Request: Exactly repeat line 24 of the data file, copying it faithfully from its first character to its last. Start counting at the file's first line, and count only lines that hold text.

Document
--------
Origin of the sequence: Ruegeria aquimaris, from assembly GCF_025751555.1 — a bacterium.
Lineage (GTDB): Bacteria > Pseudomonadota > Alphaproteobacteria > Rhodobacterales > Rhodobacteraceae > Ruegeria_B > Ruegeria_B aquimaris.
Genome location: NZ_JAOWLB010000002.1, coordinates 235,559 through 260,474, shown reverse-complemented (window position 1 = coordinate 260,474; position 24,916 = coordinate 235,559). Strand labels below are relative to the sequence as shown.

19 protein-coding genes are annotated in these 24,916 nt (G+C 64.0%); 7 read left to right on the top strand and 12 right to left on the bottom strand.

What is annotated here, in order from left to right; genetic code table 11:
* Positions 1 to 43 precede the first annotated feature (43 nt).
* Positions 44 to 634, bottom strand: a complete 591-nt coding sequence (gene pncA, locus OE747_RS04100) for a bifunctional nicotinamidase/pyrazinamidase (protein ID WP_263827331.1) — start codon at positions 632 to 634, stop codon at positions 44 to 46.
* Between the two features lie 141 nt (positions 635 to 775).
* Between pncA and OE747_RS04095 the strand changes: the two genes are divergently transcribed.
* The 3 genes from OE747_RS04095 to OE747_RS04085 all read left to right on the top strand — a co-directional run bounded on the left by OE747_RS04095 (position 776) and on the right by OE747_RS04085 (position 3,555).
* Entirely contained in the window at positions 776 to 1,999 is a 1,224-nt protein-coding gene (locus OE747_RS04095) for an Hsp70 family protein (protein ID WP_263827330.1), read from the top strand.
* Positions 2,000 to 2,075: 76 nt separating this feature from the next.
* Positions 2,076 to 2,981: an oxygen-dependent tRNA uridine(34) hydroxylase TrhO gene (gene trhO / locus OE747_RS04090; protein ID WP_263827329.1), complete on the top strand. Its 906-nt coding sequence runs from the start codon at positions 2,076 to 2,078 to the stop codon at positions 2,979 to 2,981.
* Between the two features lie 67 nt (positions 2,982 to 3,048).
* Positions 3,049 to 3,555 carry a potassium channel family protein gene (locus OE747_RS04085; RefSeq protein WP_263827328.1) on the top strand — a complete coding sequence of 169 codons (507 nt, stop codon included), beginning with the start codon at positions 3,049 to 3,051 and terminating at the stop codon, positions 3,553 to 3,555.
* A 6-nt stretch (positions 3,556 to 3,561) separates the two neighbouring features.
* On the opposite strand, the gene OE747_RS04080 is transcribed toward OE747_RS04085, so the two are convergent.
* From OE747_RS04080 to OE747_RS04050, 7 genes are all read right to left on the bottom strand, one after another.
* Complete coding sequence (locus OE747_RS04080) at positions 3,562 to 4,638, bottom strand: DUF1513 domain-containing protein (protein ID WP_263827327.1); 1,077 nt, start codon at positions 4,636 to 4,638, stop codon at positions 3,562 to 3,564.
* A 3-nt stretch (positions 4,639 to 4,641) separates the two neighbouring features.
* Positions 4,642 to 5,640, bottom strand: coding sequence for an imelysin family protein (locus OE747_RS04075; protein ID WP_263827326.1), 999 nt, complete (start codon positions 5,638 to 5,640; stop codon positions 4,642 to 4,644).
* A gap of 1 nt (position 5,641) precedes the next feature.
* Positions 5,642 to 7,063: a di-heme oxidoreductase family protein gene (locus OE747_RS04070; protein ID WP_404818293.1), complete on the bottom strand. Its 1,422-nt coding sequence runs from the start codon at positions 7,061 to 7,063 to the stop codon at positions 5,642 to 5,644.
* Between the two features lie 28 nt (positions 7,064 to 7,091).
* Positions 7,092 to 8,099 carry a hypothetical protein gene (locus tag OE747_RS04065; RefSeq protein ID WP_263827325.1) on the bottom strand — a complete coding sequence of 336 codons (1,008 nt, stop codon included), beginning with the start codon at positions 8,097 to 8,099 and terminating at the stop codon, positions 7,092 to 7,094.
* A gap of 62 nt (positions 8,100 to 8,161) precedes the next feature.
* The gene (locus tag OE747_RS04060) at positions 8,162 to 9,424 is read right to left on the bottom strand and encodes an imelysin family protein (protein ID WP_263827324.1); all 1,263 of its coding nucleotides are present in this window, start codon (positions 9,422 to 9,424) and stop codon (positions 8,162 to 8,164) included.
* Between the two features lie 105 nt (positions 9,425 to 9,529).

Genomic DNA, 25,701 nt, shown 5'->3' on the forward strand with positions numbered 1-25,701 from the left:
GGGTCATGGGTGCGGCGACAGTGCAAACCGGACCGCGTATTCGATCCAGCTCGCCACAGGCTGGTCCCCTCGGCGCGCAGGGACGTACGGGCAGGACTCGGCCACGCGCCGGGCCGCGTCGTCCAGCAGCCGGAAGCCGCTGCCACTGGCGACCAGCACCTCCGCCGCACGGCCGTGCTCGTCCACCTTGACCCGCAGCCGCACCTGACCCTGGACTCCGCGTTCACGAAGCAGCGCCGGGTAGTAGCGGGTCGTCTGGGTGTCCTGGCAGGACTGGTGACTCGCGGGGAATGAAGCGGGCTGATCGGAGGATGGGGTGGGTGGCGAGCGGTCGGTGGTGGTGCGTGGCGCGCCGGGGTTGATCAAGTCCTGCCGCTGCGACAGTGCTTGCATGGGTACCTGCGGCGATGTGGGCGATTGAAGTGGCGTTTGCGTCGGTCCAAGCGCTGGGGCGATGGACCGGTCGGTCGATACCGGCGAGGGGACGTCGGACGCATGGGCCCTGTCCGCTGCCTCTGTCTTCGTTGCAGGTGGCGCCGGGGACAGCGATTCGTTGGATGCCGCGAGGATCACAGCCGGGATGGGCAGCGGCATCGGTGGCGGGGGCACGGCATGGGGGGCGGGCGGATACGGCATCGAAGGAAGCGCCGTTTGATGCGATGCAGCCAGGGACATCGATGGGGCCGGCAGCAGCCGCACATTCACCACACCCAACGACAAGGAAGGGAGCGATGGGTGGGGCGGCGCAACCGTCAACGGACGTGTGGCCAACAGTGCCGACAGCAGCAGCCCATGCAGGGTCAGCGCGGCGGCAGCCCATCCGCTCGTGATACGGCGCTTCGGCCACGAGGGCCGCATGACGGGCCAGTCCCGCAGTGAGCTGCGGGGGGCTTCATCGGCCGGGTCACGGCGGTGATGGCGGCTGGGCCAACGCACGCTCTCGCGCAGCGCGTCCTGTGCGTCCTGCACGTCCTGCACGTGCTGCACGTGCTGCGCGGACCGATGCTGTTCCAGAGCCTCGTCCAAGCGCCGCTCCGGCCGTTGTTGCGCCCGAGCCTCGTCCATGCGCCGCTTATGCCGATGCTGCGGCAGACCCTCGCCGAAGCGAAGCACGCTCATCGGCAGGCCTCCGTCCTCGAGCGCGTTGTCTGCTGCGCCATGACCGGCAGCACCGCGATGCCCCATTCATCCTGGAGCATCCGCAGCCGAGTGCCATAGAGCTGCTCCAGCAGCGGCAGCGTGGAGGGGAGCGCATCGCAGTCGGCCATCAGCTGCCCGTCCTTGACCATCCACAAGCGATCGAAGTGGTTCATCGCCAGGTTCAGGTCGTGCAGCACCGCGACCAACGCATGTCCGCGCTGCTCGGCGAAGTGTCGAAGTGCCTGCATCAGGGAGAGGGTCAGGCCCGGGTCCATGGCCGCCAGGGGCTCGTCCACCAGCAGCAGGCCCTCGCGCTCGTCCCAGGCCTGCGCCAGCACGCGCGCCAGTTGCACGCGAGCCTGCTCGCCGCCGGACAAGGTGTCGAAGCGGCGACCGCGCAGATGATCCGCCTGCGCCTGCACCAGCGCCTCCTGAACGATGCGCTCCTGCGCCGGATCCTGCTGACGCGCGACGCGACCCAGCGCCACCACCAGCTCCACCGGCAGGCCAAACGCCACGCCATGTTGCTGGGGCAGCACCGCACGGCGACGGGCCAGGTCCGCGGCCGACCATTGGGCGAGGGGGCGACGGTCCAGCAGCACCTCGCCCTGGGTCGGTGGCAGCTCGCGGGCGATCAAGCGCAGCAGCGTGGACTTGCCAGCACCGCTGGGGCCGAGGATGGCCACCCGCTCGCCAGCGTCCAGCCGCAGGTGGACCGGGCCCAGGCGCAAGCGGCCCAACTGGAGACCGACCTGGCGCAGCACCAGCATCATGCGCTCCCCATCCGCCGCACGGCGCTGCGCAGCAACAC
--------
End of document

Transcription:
* Between the two features lie 28 nt (positions 7,064 to 7,091).